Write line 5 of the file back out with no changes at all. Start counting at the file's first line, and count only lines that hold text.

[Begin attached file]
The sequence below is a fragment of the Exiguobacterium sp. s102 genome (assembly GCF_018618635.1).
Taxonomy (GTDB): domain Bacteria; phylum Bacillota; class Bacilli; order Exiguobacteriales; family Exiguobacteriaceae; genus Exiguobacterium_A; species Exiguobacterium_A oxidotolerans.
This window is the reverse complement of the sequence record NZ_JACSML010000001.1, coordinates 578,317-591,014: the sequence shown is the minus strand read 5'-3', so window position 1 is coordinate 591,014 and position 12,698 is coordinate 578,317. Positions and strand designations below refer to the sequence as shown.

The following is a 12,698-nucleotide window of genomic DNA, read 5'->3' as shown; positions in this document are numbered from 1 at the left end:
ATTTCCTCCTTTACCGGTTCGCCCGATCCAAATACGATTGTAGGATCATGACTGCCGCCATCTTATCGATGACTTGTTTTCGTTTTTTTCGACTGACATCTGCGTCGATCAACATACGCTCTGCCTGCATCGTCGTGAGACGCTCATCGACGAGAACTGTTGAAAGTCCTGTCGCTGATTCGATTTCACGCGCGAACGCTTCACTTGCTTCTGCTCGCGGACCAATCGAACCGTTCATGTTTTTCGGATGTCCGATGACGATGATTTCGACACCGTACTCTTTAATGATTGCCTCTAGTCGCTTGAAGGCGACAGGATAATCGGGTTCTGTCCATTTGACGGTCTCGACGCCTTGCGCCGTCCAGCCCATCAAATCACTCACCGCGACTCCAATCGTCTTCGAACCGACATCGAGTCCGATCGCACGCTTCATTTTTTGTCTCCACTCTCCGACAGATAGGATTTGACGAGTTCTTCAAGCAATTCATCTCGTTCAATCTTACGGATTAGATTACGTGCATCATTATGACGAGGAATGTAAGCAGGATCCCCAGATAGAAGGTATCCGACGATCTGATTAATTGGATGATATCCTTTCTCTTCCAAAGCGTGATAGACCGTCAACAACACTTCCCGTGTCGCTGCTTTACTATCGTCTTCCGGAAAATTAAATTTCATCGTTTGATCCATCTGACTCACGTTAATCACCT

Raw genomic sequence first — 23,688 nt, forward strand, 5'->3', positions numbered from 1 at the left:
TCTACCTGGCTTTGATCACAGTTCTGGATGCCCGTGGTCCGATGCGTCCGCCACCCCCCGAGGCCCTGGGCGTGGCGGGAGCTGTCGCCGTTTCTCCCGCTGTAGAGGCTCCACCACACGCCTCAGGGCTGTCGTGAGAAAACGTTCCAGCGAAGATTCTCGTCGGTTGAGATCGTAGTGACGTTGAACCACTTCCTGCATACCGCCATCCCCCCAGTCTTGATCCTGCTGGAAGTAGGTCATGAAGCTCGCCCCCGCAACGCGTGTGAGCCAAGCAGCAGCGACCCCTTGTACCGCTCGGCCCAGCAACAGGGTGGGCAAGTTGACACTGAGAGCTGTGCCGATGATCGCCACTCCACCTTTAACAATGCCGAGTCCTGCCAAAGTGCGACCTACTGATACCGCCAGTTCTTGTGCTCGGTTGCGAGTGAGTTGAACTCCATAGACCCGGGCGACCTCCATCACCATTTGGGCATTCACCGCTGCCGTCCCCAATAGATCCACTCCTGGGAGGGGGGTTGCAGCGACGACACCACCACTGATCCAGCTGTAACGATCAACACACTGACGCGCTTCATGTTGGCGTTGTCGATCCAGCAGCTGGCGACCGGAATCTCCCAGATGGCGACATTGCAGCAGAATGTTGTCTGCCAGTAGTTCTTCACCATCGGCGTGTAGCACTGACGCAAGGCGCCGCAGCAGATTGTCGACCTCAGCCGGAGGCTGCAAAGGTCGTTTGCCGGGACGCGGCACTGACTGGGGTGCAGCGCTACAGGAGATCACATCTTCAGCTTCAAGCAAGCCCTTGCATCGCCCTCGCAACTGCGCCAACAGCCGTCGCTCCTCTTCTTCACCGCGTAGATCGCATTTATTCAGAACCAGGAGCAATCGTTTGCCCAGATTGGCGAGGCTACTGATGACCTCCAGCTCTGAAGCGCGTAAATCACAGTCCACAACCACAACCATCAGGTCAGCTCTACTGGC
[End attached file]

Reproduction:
ATTTCCTCCTTTACCGGTTCGCCCGATCCAAATACGATTGTAGGATCATGACTGCCGCCATCTTATCGATGACTTGTTTTCGTTTTTTTCGACTGACATCTGCGTCGATCAACATACGCTCTGCCTGCATCGTCGTGAGACGCTCATCGACGAGAACTGTTGAAAGTCCTGTCGCTGATTCGATTTCACGCGCGAACGCTTCACTTGCTTCTGCTCGCGGACCAATCGAACCGTTCATGTTTTTCGGATGTCCGATGACGATGATTTCGACACCGTACTCTTTAATGATTGCCTCTAGTCGCTTGAAGGCGACAGGATAATCGGGTTCTGTCCATTTGACGGTCTCGACGCCTTGCGCCGTCCAGCCCATCAAATCACTCACCGCGACTCCAATCGTCTTCGAACCGACATCGAGTCCGATCGCACGCTTCATTTTTTGTCTCCACTCTCCGACAGATAGGATTTGACGAGTTCTTCAAGCAATTCATCTCGTTCAATCTTACGGATTAGATTACGTGCATCATTATGACGAGGAATGTAAGCAGGATCCCCAGATAGAAGGTATCCGACGATCTGATTAATTGGATGATATCCTTTCTCTTCCAAAGCGTGATAGACCGTCAACAACACTTCCCGTGTCGCTGCTTTACTATCGTCTTCCGGAAAATTAAATTTCATCGTTTGATCCATCTGACTCACGTTAATCACCT